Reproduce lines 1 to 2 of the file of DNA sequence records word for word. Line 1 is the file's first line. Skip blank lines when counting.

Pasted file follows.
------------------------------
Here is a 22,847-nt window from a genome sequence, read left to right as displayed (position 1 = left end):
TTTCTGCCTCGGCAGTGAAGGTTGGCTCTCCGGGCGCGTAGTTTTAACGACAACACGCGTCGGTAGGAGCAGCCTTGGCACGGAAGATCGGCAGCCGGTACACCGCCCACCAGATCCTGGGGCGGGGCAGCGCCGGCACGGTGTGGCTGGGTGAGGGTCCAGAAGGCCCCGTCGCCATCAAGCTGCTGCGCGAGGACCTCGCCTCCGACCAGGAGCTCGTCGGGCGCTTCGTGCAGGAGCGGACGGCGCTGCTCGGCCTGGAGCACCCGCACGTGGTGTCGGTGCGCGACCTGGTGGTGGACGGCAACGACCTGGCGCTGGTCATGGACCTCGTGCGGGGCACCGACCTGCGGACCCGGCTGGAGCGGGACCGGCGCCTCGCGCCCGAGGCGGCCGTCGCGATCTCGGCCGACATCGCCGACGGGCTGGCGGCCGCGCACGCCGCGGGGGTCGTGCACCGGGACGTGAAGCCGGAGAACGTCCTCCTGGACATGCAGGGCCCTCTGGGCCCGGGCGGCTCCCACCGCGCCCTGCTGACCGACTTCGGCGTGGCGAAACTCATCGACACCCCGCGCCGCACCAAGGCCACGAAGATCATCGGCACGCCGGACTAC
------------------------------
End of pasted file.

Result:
Here is a 22,847-nt window from a genome sequence, read left to right as displayed (position 1 = left end):
TTTCTGCCTCGGCAGTGAAGGTTGGCTCTCCGGGCGCGTAGTTTTAACGACAACACGCGTCGGTAGGAGCAGCCTTGGCACGGAAGATCGGCAGCCGGTACACCGCCCACCAGATCCTGGGGCGGGGCAGCGCCGGCACGGTGTGGCTGGGTGAGGGTCCAGAAGGCCCCGTCGCCATCAAGCTGCTGCGCGAGGACCTCGCCTCCGACCAGGAGCTCGTCGGGCGCTTCGTGCAGGAGCGGACGGCGCTGCTCGGCCTGGAGCACCCGCACGTGGTGTCGGTGCGCGACCTGGTGGTGGACGGCAACGACCTGGCGCTGGTCATGGACCTCGTGCGGGGCACCGACCTGCGGACCCGGCTGGAGCGGGACCGGCGCCTCGCGCCCGAGGCGGCCGTCGCGATCTCGGCCGACATCGCCGACGGGCTGGCGGCCGCGCACGCCGCGGGGGTCGTGCACCGGGACGTGAAGCCGGAGAACGTCCTCCTGGACATGCAGGGCCCTCTGGGCCCGGGCGGCTCCCACCGCGCCCTGCTGACCGACTTCGGCGTGGCGAAACTCATCGACACCCCGCGCCGCACCAAGGCCACGAAGATCATCGGCACGCCGGACTAC